Ways to Raise Your FICO Score for Home Buying
Choosing a lender isn't the first step in becoming a homeowner. The quality of your wallet begins the home buying process. Without an acceptable FICO score, purchasing a house is harder and, you could end up renting for another couple of years in Kingwood until your FICO score is acceptable.
A FICO score is a collection of your years of credit history based on a model developed by Fair Isaac and Company. The score ranges from 300 to 850, with most people normally having a score of 650. Even though more people these days are experiencing job loss and delinquent credit cards, FICO scores aren't necessarily adjusted "on a curve." A low score is just that and often means you can't get a loan. Some of the factors in determining your FICO score include:
- Credit Inquiries — How many times has your credit history been accessed by someone other than you?
- Types of Credit — Do you have a healthy mix of loans and credit cards?
- Payment History — Do you pay your bills on time ?
- Credit to Debt Ratio — How much do you owe versus your available credit?
In reviewing your credit history, you'll discover that you actually have three reports. Experian, Equifax and TransUnion — three of the major credit reporting agencies — use a slightly different systems to calculate your credit rating. FICO is used by Experian. Equifax's model is called BEACON and TransUnion uses EMPIRICA. Because of this, you have three scores, one for each scoring model.
When you apply for a mortgage or any other loan, lenders want to make sure that extending a loan to you isn't a risk. Your credit score gives lenders a view of what type of borrower you'll be solely because of your credit history. Because of the shift in the economy, most home buyers should have scores in the range of 740 or higher to get a decent interest rate. You'll still qualify for a loan with a lower score, but the interest accumulated in the long run could be more than double the amount of an individual having a near perfect credit score.
We're used to working with all tiers of credit history. Contact us and we can help you get on the right track to the home of your dreams.
How do you get a stronger score? Improving your FICO score takes time. It can be difficult to make a significant stride change in your credit score with quick fixes, but your score can improve in a year by keeping tabs your credit report and by using your credit wisely. The most important thing is to know your FICO score. Here are some methods to improve your credit score:
- Apply for gas cards or store credit. For those who have non-existent credit or below average credit, retail credit cards and gas credit cards are ways to repair credit, increase your credit limits and stay on top of your payments, which will raise your FICO score. You must always avoid maintaining a high balance for more than a couple of billing cycles because these types of cards normally have a higher interest rate.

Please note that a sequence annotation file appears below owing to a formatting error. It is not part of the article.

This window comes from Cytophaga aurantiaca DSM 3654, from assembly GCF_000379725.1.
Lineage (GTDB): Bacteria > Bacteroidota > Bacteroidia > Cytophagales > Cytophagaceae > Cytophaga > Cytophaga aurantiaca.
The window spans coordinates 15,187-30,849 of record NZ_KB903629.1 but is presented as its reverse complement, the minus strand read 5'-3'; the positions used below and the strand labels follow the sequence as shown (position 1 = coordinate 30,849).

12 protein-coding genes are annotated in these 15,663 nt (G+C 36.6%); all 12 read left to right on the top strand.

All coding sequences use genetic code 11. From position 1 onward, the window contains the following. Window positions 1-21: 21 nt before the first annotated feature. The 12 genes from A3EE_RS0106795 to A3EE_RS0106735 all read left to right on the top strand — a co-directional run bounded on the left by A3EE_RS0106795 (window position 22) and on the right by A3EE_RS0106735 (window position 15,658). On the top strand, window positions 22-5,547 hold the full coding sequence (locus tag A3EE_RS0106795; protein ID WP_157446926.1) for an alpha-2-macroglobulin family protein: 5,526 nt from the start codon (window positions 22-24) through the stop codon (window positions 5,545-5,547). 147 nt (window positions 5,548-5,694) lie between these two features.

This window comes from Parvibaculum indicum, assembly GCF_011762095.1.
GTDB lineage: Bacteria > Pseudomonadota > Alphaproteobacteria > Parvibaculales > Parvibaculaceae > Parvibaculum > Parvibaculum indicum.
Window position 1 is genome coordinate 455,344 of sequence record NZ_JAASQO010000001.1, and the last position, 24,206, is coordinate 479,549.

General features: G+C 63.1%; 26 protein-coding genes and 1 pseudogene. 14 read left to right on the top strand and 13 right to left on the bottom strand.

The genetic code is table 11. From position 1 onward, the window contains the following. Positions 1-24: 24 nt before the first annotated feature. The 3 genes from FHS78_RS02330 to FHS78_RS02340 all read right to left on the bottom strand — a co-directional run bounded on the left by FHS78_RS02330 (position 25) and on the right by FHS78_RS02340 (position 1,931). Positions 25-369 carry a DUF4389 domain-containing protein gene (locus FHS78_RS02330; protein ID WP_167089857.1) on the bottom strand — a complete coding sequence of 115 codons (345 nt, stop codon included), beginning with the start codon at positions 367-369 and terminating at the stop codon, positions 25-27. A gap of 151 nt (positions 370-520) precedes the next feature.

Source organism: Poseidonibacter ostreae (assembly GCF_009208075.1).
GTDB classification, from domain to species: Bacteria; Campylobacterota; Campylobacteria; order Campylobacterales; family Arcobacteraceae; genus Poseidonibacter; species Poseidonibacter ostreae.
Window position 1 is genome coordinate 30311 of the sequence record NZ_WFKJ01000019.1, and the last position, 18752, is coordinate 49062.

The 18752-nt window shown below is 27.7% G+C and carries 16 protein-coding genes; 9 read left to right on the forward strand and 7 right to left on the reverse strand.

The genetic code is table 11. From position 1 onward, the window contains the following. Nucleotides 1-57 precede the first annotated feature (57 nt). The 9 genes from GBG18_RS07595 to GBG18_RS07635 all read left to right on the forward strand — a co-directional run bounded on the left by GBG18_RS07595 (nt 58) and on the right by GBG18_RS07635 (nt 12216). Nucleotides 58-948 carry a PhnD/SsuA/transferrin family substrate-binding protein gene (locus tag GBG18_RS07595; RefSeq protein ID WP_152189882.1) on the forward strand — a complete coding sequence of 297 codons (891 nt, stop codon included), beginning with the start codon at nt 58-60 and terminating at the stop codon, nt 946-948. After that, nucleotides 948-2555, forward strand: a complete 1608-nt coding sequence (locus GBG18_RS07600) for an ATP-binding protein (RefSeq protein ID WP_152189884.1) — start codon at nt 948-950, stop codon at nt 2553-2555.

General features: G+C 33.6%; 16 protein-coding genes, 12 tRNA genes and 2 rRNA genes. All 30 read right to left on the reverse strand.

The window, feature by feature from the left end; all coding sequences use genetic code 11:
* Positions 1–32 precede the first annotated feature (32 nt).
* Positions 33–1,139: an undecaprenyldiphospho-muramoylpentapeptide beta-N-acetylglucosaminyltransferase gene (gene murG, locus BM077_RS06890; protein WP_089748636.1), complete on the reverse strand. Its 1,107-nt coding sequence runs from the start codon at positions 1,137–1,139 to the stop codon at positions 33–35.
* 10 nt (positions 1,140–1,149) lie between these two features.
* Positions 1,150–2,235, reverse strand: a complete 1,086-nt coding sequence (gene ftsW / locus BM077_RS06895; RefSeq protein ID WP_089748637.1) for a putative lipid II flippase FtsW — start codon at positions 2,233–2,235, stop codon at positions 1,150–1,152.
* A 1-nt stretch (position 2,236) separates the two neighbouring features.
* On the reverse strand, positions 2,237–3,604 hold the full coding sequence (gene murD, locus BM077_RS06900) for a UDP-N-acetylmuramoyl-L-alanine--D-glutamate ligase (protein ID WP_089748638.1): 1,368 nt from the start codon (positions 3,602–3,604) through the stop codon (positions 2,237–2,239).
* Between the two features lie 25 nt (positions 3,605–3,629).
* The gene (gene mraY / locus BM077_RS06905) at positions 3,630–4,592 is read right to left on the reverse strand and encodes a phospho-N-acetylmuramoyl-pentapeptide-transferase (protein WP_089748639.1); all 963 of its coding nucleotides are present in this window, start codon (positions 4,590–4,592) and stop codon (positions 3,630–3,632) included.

- Use your credit. Whether you're just getting started with credit, or if you've got older cards, be sure to use your cards to make sure your accounts maintain an active status. But, make sure you pay them off in one or two payments.
- Pay on time. Late payments kill your credit score. It's one of the reasons people who have recently been unemployed see the biggest dip in their credit score. Yes, it takes longer to rebuild your credit with payment history, but it's the most reliable way to show that you're able to make payments to a lender.
- Correct your credit report. If you discover mistakes on your credit report, write to the bureau requesting that the item be removed. If you have a common name or the same name as a family member, you'll want to give extra care to make sure the activity reported is correct.
- Spread your debt around. At first, this doesn't sound like a good idea. But, you want to avoid of having one card that is maxed out and have your remaining cards at a zero balance. It's better to have each of your cards at an even balance than to have the majority of your debt sitting on a single card.
Knowing the methods you can use to build up your credit score, you're one step closer to becoming a homeowner. Know that when it's time to apply for a loan to purchase a home, you'll want to keep your applications within a two-week window to avoid a negative mark on your credit score. With the help of RE/Max Associates Northeast, the loan application process is sure to go more smoothly so you, too, can become a homeowner.
Get more information by visiting myFICO.com, Fair Isaac's informational site and you can review all of your credit reports for free each year at annualcreditreport.com. And, for a small payment, you can get your FICO score from each bureau on their websites: equifax.com, experian.com and transunion.com.